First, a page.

Academic journal article The Science Teacher

Gene for Left-Handedness

Academic journal article The Science Teacher

Gene for Left-Handedness

Article excerpt

An international group of scientists, led by a team from the Welcome Trust Centre for Human Genetics at Oxford University, has discovered a gene that increases an individual's chances of being left-handed.

Known as LRRTM1, the gene is the first to be discovered that has an effect on handedness. Although little is known about LRRTM1, the Oxford research team suspects that the gene modifies the development of asymmetry in the human brain. Asymmetry is an important feature of the human brain, with the left side usually controlling speech and language, and the right side controlling emotion. In lefthanders, this pattern is often reversed. There is also evidence that asymmetry of the brain was an important feature during human evolution; the brains of our closest relatives, apes, are more symmetrical than those of humans, and apes do not show a strong handedness.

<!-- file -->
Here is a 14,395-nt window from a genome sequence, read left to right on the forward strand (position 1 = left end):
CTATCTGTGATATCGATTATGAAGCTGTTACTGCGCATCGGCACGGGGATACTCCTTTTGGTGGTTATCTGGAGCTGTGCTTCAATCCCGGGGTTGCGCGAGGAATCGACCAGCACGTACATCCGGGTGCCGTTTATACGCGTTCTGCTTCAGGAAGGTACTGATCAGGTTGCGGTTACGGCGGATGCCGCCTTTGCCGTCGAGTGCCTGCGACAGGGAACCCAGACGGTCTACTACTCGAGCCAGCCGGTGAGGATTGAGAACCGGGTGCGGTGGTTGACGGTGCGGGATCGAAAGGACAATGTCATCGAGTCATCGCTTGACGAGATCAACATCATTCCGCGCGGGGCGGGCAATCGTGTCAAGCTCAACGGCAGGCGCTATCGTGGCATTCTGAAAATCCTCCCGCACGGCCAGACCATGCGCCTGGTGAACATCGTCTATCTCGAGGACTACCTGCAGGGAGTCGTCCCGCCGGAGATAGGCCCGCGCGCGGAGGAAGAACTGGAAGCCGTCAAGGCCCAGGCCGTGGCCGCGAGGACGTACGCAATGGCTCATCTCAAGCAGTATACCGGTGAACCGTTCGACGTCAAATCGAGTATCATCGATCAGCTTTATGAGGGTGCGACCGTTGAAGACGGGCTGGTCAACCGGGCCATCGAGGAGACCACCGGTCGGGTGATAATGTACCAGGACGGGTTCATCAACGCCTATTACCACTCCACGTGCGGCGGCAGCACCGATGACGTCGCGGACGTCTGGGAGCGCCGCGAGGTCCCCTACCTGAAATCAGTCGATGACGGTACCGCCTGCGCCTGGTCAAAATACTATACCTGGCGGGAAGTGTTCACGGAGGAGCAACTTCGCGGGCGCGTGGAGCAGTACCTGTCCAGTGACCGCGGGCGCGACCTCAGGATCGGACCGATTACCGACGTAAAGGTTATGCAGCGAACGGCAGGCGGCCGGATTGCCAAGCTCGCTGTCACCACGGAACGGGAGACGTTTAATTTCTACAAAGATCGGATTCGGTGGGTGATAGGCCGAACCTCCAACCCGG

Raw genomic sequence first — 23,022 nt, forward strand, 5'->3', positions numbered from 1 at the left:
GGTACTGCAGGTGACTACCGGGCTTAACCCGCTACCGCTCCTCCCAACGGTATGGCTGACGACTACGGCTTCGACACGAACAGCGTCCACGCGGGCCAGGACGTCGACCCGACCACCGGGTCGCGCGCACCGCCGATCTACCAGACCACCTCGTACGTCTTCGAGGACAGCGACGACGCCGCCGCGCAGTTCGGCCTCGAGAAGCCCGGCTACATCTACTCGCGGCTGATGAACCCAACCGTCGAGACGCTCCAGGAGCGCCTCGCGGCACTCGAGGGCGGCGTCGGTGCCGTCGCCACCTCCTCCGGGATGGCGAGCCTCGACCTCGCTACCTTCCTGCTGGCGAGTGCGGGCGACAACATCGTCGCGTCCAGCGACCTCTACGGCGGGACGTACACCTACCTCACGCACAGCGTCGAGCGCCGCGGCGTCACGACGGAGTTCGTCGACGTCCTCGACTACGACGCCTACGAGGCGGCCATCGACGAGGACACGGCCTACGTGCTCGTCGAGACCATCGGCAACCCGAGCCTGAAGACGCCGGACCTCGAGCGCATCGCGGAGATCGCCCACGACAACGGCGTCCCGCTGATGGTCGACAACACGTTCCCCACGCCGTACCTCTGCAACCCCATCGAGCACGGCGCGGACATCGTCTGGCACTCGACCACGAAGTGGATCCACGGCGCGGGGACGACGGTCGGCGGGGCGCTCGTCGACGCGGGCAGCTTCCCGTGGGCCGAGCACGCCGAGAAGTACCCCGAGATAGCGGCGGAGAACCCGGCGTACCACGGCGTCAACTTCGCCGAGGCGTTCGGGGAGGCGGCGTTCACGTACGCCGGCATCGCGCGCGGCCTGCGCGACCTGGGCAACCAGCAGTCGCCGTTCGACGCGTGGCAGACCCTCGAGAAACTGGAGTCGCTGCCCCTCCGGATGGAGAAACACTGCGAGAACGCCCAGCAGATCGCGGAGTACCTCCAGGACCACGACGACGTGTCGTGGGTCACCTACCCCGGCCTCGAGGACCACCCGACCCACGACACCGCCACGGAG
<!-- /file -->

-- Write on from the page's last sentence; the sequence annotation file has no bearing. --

[ILLUSTRATION OMITTED]

The researchers also discovered that LRRTMI might slightly increase the risk of developing schizophrenia--a brain disorder that affects approximately 1% of adults worldwide. …

Search by... Author
Show... All Results Primary Sources Peer-reviewed

Oops!

An unknown error has occurred. Please click the button below to reload the page. If the problem persists, please try again in a little while.